Liking or commenting on such sites brings you in the eye of law enforcement, may sully your reputation and could also make you a target. Rather than people, a bot could do the same work, if the method is effective.  

Instead social media companies should devise technical means to identify and remove harmful content, sites, messages and any other form of small social communication. Identifying patterns of indoctrination through algorithms may not be a very difficult task as the initial indoctrination, I would expect is in plain speech.

Thursday, August 20, 2015

Should one fret over the leaked Ashley Madison data?


Several news sites have reported that 15 GB of identity data stolen last month from AshleyMadison.com online has been made available on the darknet. Three sites have since sprung up with allows interested parties to query the site to ascertain the identity of Ashley Madison users.   AshleyMadison.com allowed married people to have short extramarital affairs. While the morality of the services provided may be questionable, and is perhaps best left to judgment of individuals, there is a serious risk of reputation damage if the data is fake.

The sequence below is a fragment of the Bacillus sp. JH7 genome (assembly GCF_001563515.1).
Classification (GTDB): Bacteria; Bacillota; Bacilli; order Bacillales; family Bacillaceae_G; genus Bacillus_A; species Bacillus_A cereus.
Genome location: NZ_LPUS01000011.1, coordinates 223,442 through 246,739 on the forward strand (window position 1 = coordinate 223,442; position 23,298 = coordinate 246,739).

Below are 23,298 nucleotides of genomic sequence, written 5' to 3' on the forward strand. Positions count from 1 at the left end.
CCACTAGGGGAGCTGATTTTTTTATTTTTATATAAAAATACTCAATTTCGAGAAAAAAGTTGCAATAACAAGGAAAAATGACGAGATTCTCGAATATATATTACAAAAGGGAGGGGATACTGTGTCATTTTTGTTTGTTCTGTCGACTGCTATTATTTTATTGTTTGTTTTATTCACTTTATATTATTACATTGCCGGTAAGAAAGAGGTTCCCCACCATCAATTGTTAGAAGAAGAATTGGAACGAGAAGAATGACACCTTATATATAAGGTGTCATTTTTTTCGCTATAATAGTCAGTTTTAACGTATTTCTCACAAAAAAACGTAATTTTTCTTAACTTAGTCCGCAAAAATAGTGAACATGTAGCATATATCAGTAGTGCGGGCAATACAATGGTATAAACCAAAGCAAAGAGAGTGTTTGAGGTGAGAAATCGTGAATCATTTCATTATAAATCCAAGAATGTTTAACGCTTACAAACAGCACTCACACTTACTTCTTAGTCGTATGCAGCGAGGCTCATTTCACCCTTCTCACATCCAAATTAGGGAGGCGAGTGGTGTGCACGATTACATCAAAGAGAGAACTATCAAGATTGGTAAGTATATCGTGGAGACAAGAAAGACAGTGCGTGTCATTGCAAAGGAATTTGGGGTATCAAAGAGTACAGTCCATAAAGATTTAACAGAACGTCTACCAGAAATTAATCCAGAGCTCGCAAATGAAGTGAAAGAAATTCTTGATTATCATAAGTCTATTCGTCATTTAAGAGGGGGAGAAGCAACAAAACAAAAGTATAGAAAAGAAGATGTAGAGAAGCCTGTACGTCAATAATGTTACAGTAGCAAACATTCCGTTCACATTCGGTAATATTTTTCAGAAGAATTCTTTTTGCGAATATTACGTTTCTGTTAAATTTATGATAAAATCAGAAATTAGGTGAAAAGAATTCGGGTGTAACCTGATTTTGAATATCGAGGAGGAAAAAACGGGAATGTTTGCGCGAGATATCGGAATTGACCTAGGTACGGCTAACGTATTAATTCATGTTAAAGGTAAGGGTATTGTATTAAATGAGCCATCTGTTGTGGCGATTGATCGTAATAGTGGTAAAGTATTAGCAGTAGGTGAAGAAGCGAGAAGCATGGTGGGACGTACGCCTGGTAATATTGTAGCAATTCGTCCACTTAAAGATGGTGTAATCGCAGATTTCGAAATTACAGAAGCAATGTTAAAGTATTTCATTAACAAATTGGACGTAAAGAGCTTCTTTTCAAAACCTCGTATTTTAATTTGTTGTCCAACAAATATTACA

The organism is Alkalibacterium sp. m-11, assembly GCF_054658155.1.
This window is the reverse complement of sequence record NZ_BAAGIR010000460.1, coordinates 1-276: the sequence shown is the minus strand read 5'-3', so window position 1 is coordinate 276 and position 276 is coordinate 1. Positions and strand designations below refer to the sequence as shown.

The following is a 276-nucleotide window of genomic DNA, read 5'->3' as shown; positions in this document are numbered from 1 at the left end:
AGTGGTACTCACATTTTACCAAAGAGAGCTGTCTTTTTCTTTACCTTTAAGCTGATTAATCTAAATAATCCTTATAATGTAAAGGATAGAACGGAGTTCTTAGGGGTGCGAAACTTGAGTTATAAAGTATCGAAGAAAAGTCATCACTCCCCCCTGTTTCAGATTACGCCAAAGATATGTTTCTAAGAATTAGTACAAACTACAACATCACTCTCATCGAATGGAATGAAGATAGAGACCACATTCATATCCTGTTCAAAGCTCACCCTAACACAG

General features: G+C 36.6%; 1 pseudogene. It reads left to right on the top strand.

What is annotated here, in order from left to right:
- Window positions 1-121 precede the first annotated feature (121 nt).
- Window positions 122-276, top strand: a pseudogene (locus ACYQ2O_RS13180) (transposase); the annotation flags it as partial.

There are several reasons why it may be. Firstly this is not the first leak to appear online; there have been several in the span of the last month. Then, there is the question of the validity of the email address and other details which were never verified. There is always a probability that a prominent person or an associate’s identity was used to create a profile. From one analysis, it seems that 90% of the users were male and most of the female profiles were fake. If this is true than users subscribed but may not have been able to use the site. Many users may have subscribed due to curiosity or for fun. Some articles seem to suggest that once subscribed removing a personal profile from the site was not easy. Finally, there is a strong suspicion that some of this data may have been amalgamated from other breaches.

On the flip side there seems to be several reports of individuals claiming to verify that they were users of the site and confirming their email ids in the released data.
Whatever, may be the truth, I would like cybercitizens to know that though it seems to be a sordid affair not to disrupt your personal lives purely by data that cannot be verified put out on the net.